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Finian’s Rainbow Review: Politics and Leprechauns, Updated

Why would anybody want to revive “Finian’s Rainbow,” a 1947 musical that features dancing black sharecroppers and a leprechaun whose pot of gold was stolen by a crafty old Irishman named Finian with a fondness for drink? I asked that question when I saw the 2009 Broadway revival, and answered it: The score.

That’s true again in the modest Off-Broadway revival at the Irish Rep, where a four-piece orchestra and a 13-member cast led by the glorious Melissa Errico do delicious justice to the show’s terrific tuneful melodies, written by composer Burton Lane (whose long career on Broadway and in Hollywood included the discovery of Judy Garland) and lyricist Yip Harburg (who wrote the lyrics to more than 500 songs, including “Brother, Can You Spare a Dime?”, “April in Paris”, and many of the songs for “The Wizard of Oz.”) The 15 songs in “Finian’s Rainbow” are an inspiring mix of Irish folk tunes, Southern mountain melodies, Tin Pan Alley, gospel and the blues.

Given the music, we should be grateful that Irish Rep artistic director Charlotte Moore was willing (as both director and adapter) to wrestle with a book, by Harburg and Fred Saidy, that could hardly be more problematic or unwieldy.

Harburg, a committed socialist, fashioned “Finian’s Rainbow” to score progressive political points, but did so using then-current language and iconography that would read as offensively dated today. So, when Finian (Ken Jennings) and his daughter Sharon (Errico) come to the (mythical) American state of Missitucky, they meet racist Senator Billboard Rawkins (Dewey Caddell.) In the original production, the Senator referred to African-Americans the way racist Senators from the South referred to African-Americans in 1947. Sharon is so shocked by his prejudice that she wishes that he would turn black so that he could see what it was like. Since she is standing (unawares) over the pot of gold that her father had buried, her wish is granted. In the original production, the white actor is then presented in blackface.

Moore has eliminated the racial epithets, and has the actor don a brown eye mask — which tastefully symbolizes his racial transformation. (The 2009 Broadway production had a more elegant — but more expensive — solution: The Senator, when black, was portrayed by a black actor, Chuck Cooper.)

Other parts are toned down as well — Finian is not a noticeable drunk, for example, although he is still full of blarney.

Although the Irish Rep production plays down the politics in favor of the (whimsical and occasionally schmaltzy) fairy tale, Moore does take the liberty of inserting one now-topical issue, having the Senator inveigh against FInian for being a foreigner:  “My whole family’s been havin’ trouble with them damned immigrants ever since we came to this country.”

What’s most memorable are the melodies:

* Angela Grovey belting out the gospel-tinged “Necessity”

* The delightful duet between the dancing Susan the Silent (Lyrica Woodruff) and the singing Og the too-tall leprechaun (Mark Evans, making an entertaining New York stage debut), crooning: When I’m not near the girl I love I love the girl I’m near… When I can’t fondle the hand I’m fond of, I fondle the hand at hand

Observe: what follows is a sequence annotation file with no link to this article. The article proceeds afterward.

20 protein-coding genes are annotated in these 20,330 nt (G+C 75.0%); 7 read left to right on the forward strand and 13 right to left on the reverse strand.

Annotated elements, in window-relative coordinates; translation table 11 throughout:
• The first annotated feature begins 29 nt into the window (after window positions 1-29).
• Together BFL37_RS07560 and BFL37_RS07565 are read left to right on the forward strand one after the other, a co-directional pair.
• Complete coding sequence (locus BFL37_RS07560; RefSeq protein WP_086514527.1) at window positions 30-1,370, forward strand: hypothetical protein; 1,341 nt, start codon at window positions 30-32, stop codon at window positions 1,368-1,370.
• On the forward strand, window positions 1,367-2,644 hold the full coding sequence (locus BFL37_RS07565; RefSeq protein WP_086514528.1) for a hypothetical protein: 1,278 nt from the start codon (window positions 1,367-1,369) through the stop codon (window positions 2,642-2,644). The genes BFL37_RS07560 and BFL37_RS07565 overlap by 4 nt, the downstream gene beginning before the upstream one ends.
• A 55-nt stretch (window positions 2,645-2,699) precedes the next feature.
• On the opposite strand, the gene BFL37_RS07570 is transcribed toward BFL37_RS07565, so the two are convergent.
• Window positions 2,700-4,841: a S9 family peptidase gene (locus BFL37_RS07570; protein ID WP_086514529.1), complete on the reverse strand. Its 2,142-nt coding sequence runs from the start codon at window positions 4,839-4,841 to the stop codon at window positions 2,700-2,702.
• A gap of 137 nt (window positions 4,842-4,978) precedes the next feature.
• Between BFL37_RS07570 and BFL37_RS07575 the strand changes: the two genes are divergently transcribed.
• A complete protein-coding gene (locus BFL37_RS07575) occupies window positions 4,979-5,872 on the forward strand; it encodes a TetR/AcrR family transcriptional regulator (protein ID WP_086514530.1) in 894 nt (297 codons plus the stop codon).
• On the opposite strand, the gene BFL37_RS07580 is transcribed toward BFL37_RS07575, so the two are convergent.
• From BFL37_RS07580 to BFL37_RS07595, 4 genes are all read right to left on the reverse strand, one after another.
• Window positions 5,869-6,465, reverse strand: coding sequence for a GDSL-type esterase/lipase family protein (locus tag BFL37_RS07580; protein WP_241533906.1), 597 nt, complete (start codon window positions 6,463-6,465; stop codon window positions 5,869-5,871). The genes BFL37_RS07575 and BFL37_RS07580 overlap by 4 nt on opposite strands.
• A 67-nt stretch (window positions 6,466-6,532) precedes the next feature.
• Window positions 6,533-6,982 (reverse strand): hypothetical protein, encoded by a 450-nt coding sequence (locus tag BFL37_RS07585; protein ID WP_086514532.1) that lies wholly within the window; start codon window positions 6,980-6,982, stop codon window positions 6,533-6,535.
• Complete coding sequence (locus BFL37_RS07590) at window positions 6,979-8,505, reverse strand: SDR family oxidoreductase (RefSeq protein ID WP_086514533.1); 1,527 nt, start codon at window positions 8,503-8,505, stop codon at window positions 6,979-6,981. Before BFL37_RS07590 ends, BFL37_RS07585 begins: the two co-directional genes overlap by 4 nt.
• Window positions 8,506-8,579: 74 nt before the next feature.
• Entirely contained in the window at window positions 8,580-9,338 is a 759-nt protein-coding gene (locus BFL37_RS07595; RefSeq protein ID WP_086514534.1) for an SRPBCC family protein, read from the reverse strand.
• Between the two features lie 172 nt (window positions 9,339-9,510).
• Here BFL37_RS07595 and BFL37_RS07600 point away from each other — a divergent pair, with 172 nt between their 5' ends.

* The impossibly lovely songs delivered by one or both of the romantic leads, Errico (who is reprising the role from the 2004 Irish Rep concert version) and the (deservedly ubiquitous) Ryan Silverman, including “How Are Things In Glocca Morra?”, “Old Devil Moon,” and “Look To The Rainbow” with the uplifting melody Look, look, look to the rainbow Follow it over the hill and stream Look, look, look to the rainbow Follow the fellow who follows a dream. (Errico, it must be said, is as luminous as the first time I saw her perform, as a goddess in an Encores! concert, whatever she may think of herself.)

But it would be wrong to leave out two songs that serve dual functions.
1. “When The Idle Poor become the Idle Rich,” had such lyrics as:

When a rich man doesn’t want to work,
he’s a bon vivant,

But when a poor man doesn’t want to work,
he’s a loafer, he’s a lounger, he’s a lazy good for nothing

2. And “The Begat,” sounds like a song Cole Porter would have written:

The Greeks begat, the Swedes begat

Why even Britishers in tweeds begat

and the more pointed:

When the begat got to gettin’ under par

They begat the daughters of the D.A.R.

They begat the Babbits of the bourgeoisie

Who begat the misbegotten G.O.P.

Finian’s Rainbow
Irish Repertory Theater
Book by E.Y. Harburg and Fred Saidy; Lyrics by Harburg; Music by Burton Lane; Choreography by Barry McNabb; Adapted and drected by Charlotte Moore
Cast: Melissa Errico, William Bellamy, Kimberly Doreen Burns, Dewey Caddell, Peyton Crim, Mark Evans, Matt Gibson, Angela Grovey, Ken Jennings, Ramone Owens, Kyle Taylor Parker, Ryan Silverman and Lyrica Woodruff
Running time: 2 hours including an intermission.
Tickets: $50-$70
Finian’s Rainbow is set to run through December 18, 2016

Update: Finian’s Rainbow is now running through January 29, 2017.

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About New York Theater
Jonathan Mandell is a 3rd generation NYC journalist, who sees shows, reads plays, writes reviews and sometimes talks with people.

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